Referral Rates: This is about how often other healthcare providers recommend your services to their patients. If you're getting a lot of referrals, that's a great sign! You can track this by asking new clients how they heard about your service and keeping a record of the answers.

Financial Health: This shows if you're making enough money to cover all your costs and still have some left over. You can check this by regularly reviewing your business income and expenses. It's also important to check how quickly you're being paid after providing services and how much money you owe or are owed.

Client Retention Rate: This tells you how many of your clients continue to use your service over time. If any of your clients stay with your service for a long time, it's a good indication that they're happy with the care they're receiving.

Caregiver Turnover Rate: This shows how often your caregivers leave your service. If your turnover rate is high, it could be a sign that your employees aren't happy or that there are problems with your working conditions.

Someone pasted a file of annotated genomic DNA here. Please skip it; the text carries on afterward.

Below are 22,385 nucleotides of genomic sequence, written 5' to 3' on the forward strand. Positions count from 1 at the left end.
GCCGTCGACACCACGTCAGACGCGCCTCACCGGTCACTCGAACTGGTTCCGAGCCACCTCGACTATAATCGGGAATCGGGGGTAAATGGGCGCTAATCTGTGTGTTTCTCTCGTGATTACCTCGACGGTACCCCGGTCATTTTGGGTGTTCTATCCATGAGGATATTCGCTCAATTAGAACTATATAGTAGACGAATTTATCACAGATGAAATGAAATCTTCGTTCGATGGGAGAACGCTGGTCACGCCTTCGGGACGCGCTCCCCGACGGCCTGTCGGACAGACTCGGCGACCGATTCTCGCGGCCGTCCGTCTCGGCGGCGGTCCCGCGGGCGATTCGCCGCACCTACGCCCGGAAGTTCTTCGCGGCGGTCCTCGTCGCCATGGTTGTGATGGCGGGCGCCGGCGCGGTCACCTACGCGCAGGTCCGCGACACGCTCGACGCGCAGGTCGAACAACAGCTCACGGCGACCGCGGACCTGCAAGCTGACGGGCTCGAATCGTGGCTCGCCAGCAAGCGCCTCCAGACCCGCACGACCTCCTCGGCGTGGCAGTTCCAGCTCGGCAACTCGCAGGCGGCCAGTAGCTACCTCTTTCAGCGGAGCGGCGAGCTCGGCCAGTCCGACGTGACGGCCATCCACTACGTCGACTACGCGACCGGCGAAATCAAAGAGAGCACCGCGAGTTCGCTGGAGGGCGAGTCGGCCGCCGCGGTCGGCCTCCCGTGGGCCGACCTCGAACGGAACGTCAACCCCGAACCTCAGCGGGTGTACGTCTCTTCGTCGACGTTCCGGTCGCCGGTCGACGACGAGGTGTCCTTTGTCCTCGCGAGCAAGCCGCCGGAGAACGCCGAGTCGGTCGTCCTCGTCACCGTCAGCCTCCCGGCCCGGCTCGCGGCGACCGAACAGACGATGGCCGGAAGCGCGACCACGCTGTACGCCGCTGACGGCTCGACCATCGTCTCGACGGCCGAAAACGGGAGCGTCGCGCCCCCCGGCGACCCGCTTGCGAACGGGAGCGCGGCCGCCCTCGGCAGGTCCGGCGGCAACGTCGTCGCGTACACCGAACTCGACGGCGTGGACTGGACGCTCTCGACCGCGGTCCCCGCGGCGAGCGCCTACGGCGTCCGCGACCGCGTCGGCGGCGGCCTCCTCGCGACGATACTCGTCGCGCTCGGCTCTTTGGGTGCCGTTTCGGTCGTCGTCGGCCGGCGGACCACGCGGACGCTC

Regularly checking these KPIs can help you understand what's working well and what might need to be improved in your business. This will let you fix any problems before they get bigger and can help you make your home care business even more successful.

Next Steps

Ready to jump-start your home care business with smart technology? Using a software solution from day, one can be a game-changer.

ShiftCare home care software is designed specifically to meet your home care agency's needs. Its scheduling, invoicing, compliance, and patient management features will help you reduce how long you spend on admin work. So you can spend more time on what really matters, building and growing your home care business.

Experience the ease and efficiency of managing a home care business with ShiftCare. 

Try ShiftCare free and make your first step in the home care industry a confident one!